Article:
In 2011, Simon Baron-Cohen, professor of developmental psychopathology at the University of Cambridge, published The Science of Evil, which argued that evil is the consequence of blocked empathy and compassion.
Without empathy, Baron-Cohen contended, we can turn people into objects, and all that's left is "I." He defined empathy as the ability to identify what someone else is thinking or feeling and to respond appropriately.
For Baron-Cohen, empathy is the most valuable moral resource in the world. It represents a universal solvent for evil.
Neuroscientists have discerned at least 10 regions of the brain are involved in what Baron-Cohen calls "the empathy circuit.” One of these is the orbitofrontal cortex. This is a prefrontal cortex region in the frontal lobes of the brain which is involved in the cognitive process of decision-making. The orbitofrontal cortex helps link our rational and emotional brains. Empathy is both a cognitive understanding and an emotional response.
Jim Loehr is a legendary pioneer in the field of human performance. An elite tennis player himself who still competes nationally in USTA events, Jim created the field of Mental Toughness training with his revolutionary study of elite pro players. He has been one of the most influential voices in tennis and tennis coaching for over 30 years, and is the author of multiple best selling books. He has expanded his influence far beyond sports with the creation of the Human Performance Institute where he and his staff have worked with hundreds of leaders in business, law enforcement, and military special forces. For the last decade he has also directed an academy for junior players helping young people learn what winning in life really means.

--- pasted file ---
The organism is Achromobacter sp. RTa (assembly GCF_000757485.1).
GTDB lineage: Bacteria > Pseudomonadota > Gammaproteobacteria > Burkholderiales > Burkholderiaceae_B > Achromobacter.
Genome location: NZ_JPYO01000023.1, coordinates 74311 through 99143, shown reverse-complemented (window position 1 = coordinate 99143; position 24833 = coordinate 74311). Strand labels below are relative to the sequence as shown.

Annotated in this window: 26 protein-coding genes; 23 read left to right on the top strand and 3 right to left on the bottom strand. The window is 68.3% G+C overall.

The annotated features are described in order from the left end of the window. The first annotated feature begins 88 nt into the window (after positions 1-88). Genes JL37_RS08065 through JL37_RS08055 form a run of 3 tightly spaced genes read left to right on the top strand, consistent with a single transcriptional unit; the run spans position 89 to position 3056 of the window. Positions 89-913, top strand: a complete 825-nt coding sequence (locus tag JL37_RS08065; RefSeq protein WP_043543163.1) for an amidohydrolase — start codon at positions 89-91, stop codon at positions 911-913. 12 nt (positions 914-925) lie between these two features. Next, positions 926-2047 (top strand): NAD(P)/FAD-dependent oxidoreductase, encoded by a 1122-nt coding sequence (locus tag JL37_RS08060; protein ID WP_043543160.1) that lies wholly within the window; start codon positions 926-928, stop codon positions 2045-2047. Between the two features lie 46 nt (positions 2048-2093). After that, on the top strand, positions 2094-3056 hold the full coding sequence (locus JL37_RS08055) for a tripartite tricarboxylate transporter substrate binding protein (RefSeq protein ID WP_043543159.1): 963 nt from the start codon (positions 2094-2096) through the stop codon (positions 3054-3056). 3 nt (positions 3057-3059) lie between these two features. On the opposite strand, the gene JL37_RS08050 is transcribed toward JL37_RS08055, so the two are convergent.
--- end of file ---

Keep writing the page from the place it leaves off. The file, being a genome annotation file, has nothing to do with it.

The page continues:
Leading with Character: 10 Minutes a Day to a Brilliant Legacy
We all want to become high impact leaders with a robust ethical and moral character, but getting there is a challenge. Dr. Jim Loehr's Leading with Character offers a succinct plan for developing your character as a leader and building a meaningful legacy through your life's work
In is new best selling book, Jim Loehr argues that winning with character is the only way to win. The book draws upon two decades of work with Fortune 500 executives; world-class athletes such as Monica Seles, Dan Jansen, and Eric Lindros, as well as other high achievers at his Human Performance Institute, and reveals surprising insights about achievement and motivation. Loehr finds that the blind pursuit of external achievement often results in emptiness, addiction, and, ironically, poor performance. It's not really about what you achieve, he argues, it's about who you become as a consequence of the chase.